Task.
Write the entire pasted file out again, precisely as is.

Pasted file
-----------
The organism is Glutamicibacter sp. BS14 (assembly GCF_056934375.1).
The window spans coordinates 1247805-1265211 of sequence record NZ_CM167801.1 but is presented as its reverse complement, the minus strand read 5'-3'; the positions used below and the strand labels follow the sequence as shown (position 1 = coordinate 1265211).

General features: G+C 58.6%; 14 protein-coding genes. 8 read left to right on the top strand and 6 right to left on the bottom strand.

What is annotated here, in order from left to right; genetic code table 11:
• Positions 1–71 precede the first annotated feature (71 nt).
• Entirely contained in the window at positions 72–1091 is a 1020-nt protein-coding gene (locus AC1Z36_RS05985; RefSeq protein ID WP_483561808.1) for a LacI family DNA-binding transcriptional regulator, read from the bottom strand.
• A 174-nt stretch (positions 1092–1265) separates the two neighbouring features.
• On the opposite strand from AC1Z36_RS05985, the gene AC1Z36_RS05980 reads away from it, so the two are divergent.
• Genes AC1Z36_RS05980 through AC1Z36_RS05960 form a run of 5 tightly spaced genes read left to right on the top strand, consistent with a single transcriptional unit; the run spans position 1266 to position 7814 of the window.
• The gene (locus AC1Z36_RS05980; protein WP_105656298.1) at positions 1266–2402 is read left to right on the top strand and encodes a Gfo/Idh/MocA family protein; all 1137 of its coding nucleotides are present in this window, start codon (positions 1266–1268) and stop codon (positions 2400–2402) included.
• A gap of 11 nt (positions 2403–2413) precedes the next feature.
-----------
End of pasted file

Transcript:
The organism is Glutamicibacter sp. BS14 (assembly GCF_056934375.1).
The window spans coordinates 1247805-1265211 of sequence record NZ_CM167801.1 but is presented as its reverse complement, the minus strand read 5'-3'; the positions used below and the strand labels follow the sequence as shown (position 1 = coordinate 1265211).

General features: G+C 58.6%; 14 protein-coding genes. 8 read left to right on the top strand and 6 right to left on the bottom strand.

What is annotated here, in order from left to right; genetic code table 11:
• Positions 1–71 precede the first annotated feature (71 nt).
• Entirely contained in the window at positions 72–1091 is a 1020-nt protein-coding gene (locus AC1Z36_RS05985; RefSeq protein ID WP_483561808.1) for a LacI family DNA-binding transcriptional regulator, read from the bottom strand.
• A 174-nt stretch (positions 1092–1265) separates the two neighbouring features.
• On the opposite strand from AC1Z36_RS05985, the gene AC1Z36_RS05980 reads away from it, so the two are divergent.
• Genes AC1Z36_RS05980 through AC1Z36_RS05960 form a run of 5 tightly spaced genes read left to right on the top strand, consistent with a single transcriptional unit; the run spans position 1266 to position 7814 of the window.
• The gene (locus AC1Z36_RS05980; protein WP_105656298.1) at positions 1266–2402 is read left to right on the top strand and encodes a Gfo/Idh/MocA family protein; all 1137 of its coding nucleotides are present in this window, start codon (positions 1266–1268) and stop codon (positions 2400–2402) included.
• A gap of 11 nt (positions 2403–2413) precedes the next feature.